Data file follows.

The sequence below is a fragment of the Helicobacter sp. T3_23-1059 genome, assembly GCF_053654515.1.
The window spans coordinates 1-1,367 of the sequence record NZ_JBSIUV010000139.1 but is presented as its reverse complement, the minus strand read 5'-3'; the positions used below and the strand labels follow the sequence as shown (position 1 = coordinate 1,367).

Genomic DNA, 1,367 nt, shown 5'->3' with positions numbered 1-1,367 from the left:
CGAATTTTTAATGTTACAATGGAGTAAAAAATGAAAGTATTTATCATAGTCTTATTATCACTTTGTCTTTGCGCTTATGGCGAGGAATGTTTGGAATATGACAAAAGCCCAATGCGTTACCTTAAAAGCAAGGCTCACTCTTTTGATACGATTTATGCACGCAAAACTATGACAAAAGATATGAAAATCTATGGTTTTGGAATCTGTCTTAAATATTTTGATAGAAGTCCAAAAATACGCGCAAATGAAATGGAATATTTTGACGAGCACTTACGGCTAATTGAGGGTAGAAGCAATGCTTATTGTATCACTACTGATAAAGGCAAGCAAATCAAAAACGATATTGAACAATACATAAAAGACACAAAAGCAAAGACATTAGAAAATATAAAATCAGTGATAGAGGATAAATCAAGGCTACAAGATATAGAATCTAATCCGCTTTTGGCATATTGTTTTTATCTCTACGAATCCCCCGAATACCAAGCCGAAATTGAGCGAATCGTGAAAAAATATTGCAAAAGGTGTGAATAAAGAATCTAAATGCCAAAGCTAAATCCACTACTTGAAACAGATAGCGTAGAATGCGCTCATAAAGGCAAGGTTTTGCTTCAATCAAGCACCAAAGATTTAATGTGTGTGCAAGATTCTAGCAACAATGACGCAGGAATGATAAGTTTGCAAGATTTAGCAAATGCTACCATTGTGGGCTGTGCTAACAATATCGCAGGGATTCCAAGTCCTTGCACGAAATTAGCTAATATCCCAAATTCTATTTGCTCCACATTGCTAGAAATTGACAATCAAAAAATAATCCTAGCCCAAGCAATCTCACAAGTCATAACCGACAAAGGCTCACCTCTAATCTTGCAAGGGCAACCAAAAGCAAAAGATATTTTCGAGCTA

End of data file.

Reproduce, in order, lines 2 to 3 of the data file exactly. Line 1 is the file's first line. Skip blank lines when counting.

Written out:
The window spans coordinates 1-1,367 of the sequence record NZ_JBSIUV010000139.1 but is presented as its reverse complement, the minus strand read 5'-3'; the positions used below and the strand labels follow the sequence as shown (position 1 = coordinate 1,367).

Genomic DNA, 1,367 nt, shown 5'->3' with positions numbered 1-1,367 from the left: